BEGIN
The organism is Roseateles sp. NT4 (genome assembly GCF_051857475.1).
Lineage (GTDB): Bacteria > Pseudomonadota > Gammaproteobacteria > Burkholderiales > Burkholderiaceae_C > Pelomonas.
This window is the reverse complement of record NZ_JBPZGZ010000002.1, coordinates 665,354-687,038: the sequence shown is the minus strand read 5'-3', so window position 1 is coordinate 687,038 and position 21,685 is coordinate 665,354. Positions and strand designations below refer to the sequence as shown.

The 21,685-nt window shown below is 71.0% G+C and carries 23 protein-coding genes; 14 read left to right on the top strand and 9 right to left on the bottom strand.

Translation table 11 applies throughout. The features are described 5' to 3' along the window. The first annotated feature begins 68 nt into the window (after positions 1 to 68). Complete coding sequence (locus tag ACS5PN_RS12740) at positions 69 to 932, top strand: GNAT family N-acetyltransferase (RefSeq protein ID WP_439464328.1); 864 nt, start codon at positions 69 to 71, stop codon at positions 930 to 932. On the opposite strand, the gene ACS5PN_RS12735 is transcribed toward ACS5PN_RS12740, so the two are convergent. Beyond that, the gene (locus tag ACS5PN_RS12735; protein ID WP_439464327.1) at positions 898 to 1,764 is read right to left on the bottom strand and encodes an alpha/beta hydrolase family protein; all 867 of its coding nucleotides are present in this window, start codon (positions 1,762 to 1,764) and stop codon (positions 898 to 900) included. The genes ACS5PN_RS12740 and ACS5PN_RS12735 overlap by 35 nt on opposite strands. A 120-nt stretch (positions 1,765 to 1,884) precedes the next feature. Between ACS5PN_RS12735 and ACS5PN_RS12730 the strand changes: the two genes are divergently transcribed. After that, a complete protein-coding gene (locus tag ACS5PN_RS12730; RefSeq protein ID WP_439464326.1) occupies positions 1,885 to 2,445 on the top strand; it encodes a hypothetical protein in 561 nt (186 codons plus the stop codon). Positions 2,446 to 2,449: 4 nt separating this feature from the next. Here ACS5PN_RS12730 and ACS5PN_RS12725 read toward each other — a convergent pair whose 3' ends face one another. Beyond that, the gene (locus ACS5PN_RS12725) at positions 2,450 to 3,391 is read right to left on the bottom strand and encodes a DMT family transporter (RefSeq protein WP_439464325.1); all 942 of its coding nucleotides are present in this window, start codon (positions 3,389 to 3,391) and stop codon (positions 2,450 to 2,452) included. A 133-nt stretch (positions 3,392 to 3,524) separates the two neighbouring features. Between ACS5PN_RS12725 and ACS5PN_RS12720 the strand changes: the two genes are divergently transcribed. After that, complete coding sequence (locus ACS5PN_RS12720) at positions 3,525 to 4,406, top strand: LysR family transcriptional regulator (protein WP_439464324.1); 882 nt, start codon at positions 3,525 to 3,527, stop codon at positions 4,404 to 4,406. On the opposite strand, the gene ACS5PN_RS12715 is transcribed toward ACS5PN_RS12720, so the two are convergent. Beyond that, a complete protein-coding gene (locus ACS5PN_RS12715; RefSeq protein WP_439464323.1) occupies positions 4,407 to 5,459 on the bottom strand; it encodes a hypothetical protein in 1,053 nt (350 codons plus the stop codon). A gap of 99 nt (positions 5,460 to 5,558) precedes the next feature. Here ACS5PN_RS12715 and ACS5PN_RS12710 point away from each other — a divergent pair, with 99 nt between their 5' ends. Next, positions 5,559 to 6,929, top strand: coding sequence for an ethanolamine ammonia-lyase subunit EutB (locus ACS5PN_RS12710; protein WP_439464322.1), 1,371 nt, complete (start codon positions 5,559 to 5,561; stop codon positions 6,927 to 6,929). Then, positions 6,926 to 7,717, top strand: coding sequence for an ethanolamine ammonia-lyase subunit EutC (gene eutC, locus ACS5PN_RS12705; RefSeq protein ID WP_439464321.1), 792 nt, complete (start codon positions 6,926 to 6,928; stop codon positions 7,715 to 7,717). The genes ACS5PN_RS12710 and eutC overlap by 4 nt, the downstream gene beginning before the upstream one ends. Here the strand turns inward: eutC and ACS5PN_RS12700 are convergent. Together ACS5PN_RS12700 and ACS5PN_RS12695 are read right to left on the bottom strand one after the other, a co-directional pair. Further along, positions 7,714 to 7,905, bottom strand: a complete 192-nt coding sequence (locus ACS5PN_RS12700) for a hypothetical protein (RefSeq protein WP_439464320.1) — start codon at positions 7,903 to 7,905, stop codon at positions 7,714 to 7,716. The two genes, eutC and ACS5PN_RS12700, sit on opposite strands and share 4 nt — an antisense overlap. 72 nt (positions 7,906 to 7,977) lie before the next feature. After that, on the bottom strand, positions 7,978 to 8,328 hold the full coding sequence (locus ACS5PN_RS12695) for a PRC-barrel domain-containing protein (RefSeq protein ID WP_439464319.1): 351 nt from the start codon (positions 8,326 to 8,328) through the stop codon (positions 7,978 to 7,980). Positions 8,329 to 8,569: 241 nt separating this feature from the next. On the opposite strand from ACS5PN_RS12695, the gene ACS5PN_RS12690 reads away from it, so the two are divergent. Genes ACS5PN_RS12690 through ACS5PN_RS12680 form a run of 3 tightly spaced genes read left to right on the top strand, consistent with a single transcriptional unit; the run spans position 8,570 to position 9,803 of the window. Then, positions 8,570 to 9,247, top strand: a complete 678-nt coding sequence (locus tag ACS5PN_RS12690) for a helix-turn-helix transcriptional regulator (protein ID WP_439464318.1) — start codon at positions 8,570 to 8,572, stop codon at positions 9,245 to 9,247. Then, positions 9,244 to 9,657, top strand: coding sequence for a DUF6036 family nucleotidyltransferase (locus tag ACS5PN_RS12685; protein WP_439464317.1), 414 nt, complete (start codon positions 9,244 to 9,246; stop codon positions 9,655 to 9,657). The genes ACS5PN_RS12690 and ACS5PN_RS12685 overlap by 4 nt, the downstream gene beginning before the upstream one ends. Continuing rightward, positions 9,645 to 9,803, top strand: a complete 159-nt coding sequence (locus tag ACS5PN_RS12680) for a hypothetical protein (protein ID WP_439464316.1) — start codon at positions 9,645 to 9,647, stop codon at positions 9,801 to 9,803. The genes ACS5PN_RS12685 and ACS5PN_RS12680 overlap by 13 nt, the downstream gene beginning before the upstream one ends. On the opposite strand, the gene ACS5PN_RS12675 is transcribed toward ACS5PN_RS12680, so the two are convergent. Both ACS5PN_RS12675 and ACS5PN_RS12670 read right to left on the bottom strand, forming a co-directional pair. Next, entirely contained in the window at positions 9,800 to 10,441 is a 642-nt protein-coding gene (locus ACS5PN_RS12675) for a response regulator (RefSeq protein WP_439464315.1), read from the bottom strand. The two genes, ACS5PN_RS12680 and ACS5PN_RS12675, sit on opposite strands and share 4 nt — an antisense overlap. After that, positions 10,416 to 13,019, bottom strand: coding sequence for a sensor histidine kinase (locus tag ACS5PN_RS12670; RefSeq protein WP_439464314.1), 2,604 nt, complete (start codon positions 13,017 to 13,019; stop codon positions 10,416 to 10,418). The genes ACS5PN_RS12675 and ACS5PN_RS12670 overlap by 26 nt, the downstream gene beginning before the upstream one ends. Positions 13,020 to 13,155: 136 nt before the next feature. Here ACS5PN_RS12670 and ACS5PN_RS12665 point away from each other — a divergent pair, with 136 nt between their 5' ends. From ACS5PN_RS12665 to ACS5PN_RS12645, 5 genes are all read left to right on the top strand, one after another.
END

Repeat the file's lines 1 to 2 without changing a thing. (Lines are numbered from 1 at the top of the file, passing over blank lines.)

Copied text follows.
The organism is Roseateles sp. NT4 (genome assembly GCF_051857475.1).
Lineage (GTDB): Bacteria > Pseudomonadota > Gammaproteobacteria > Burkholderiales > Burkholderiaceae_C > Pelomonas.